Tale of the tape
By Nood Reynolds
Ann Chafoulias loves tape. Really. In fact, the Rochester native, now of Orono, loves decorative tape so much that she designed, developed, patented, produced and marketed a line of innovative painters’ tape. She even named her company Agapo (which translates from Greek to “I love”). That’s right. I love tape.
Since Ann’s husband’s career necessitated seven moves in less than two decades, she’s never been in a place long enough to establish her own career (something that always tugged at her), but along the way she got good at decorating on any budget and putting the family’s personal stamp on each abode.
She also learned to appreciate those unique products that made her mission easier. While painting a faux stone niche wall in her current home, Chafoulias became disgruntled with the perfectly straight edges rendered by traditional painters’ tape. “It looked unrealistic,” she complained, “and when I asked around at paint and decorating stores for suggestions, everyone acknowledged it was a common annoyance and said most people resort to cutting regular straight edged tape into irregular but symmetrical shapes–a task much easier said than done. I couldn’t believe that no one had come up with a better product so I went home, Googled it, did a patent search and turned up empty.” Excited by possibilities but completely unsure of the process, Chafoulias began to develop her product and business.
“I honestly wondered if I was going to literally need to learn to make tape,” admits the charmingly candid new entrepreneur. “That’s how naïve and inexperienced I was.” Eventually she found a chemist with an expertise in adhesives who was “extremely encouraging.”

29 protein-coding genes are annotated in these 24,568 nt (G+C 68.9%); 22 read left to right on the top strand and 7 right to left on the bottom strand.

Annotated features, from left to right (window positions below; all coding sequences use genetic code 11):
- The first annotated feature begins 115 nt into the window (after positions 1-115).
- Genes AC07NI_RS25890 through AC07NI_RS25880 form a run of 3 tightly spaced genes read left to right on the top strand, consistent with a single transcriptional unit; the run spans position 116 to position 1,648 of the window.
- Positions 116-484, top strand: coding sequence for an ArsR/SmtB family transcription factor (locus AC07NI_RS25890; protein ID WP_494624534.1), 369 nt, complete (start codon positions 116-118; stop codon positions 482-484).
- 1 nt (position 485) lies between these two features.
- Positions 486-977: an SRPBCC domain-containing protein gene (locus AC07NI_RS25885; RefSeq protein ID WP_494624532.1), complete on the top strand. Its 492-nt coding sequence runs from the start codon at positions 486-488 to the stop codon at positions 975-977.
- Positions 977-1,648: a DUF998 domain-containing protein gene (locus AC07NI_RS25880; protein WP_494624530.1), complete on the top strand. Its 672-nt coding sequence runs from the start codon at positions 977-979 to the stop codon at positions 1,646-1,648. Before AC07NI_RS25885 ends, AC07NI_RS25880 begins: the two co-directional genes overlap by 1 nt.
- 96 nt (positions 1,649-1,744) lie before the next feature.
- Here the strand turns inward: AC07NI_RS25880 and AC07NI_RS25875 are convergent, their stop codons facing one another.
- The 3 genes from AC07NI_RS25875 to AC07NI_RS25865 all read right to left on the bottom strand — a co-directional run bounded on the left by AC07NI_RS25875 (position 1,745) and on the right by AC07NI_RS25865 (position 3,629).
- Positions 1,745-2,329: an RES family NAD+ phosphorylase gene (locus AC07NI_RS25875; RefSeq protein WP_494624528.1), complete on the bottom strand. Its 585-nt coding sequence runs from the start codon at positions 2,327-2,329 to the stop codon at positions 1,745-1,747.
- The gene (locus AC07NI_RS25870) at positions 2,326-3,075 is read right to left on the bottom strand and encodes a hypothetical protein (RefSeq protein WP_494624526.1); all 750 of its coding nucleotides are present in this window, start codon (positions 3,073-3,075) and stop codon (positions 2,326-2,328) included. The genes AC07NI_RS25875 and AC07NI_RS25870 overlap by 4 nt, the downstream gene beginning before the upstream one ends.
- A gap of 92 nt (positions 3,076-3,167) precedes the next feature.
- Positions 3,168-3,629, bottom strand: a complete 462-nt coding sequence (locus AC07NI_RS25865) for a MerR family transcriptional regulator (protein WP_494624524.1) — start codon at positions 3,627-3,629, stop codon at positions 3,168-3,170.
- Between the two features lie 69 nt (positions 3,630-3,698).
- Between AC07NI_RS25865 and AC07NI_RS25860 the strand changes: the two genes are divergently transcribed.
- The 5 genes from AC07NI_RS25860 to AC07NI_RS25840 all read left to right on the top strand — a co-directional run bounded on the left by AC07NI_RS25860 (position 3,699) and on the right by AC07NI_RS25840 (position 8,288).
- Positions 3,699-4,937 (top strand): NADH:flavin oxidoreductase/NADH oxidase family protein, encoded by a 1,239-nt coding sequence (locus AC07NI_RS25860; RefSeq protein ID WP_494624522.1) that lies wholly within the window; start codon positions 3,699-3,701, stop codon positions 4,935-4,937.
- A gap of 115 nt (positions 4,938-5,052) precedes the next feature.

Buoyed on by his confidence, she converted her hand drawn designs into mechanical drawings that could be reproduced onto a rotary die. Once the tape was produced, she tested it on every possible combination of surfaces and paint types to develop accurate instructions and recommendations. Then the one-woman marketing department took over. Sherwin Williams in Rochester is the first retailer to stock the tapes, but Chafoulias recently signed an agreement with Home Depot’s Minnesota stores. QVC has also called. Mother and daughter-in-law web designers Jenny and Kay Joppru produced her website (www.agapotape.com
) and online store.
The current product line currently includes six shapes: cement/wavy line, ric-rac, zig zag, bamboo, thin grout and chain link and prices range from $3.50 to $8.50. The tapes can be used alone or together to facilitate endless decorative paint options on walls, furniture, accessories and craft projects.
“This is truly an example of what can be done with a good idea, a dream and some perseverance,” Chafoulias says. “If I can do it, truly anyone can. I didn’t know the first thing about tape or starting a business and doors were not automatically opened to me. I just treated it like assembling a puzzle and the pieces eventually came together.” And stuck.
Our resident design guru Janine Hamilton was intrigued to try Agapo Tape on silk fabric [above]. The results are stunning. Here are her tips to avoid sticky situations when combining the two:
• A stencil brush provides the best application control.
• Spray fabric paints are too thin and bleed under the tape.
• Heat setting the designs after the paint dries increases adhesion and longevity.
• Overcome limited color options in fabric paints by custom
blending into other hues.
Paint on pillows: Folk Art Fabric Paint by Plaid.
Paint on scarf: Lumiere by Jacquard. Both are water based acrylic and available at Michael’s. Upholstery remnant fabrics from Jo-Ann Fabrics.